The costs of having a baby
From frequent prenatal office visits, to caring for pregnancy-related conditions to the delivery itself, the cost of having a baby in the U.S. is nearly $19,000, per a new Kaiser Family Foundation report.
- That translates to almost $3,000 in out-of-pocket costs on average for women insured by large group plans, the report said.
Why it matters: Estimates often look specifically at the costs of delivering a baby, but not the wraparound services that come with pregnancy which can add up.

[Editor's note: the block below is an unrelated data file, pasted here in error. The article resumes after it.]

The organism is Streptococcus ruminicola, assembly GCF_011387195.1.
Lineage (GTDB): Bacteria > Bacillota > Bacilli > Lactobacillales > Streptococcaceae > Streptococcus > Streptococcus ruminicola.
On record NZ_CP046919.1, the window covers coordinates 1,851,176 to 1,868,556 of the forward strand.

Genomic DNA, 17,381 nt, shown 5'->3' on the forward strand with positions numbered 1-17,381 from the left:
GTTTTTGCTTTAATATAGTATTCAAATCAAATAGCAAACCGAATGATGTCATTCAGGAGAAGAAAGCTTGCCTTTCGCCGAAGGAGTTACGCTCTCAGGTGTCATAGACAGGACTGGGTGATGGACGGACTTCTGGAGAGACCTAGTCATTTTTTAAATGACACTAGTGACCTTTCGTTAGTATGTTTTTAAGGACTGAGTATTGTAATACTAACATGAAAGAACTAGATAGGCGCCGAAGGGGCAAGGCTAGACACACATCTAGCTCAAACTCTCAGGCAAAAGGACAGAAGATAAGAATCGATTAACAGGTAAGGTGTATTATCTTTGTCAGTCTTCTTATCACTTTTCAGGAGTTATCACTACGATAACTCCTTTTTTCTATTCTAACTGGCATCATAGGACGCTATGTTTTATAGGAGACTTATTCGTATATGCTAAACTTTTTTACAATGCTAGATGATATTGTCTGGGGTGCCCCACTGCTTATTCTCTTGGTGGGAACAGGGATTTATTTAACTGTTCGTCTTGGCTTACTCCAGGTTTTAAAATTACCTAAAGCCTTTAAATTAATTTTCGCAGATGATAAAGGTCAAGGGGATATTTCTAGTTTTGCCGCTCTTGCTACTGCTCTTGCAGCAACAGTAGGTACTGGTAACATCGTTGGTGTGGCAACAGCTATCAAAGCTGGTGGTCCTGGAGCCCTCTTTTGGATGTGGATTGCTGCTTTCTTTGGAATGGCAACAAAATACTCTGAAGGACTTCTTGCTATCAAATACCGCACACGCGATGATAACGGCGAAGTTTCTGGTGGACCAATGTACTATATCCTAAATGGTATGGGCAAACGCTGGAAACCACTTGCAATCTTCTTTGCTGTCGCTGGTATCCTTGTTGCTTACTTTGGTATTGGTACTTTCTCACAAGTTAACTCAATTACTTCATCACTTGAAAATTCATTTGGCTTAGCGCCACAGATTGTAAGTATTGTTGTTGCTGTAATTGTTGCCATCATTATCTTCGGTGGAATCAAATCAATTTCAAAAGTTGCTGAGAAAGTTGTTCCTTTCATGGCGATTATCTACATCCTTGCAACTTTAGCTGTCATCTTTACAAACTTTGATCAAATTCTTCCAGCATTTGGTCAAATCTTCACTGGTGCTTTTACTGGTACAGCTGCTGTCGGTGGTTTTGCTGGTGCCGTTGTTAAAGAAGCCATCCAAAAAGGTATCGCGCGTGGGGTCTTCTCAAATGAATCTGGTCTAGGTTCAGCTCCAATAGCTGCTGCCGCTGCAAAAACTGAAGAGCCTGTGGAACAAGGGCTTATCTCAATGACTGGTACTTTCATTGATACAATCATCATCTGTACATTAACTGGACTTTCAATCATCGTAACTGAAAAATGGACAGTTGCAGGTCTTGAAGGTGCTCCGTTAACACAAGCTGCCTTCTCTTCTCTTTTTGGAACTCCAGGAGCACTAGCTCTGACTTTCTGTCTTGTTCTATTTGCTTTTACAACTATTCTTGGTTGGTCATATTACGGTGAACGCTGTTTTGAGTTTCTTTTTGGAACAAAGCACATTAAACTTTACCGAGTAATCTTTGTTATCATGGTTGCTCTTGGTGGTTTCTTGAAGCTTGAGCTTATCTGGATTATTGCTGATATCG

By the numbers: The researchers looked at claims from the IBM MarketScan Encounter Database for enrollees in large employer private health plans from 2018 through 2020.
- Pregnancies resulting in a vaginal delivery cost about $14,768, or about $2,655 out of pocket for women.
- Pregnancies ending in C-sections cost an average of $26,280, or $3,214 in added expenses compared to women of the same age who do not give birth.
Between the lines: This makes me think of the Washington Post's recent breakdown of just how much it costs for women to breastfeed (despite often being told it's "free").
The intrigue: Drug costs typically dropped for pregnant women, likely because they are less likely to use birth control pills and other drugs considered unsafe during pregnancy.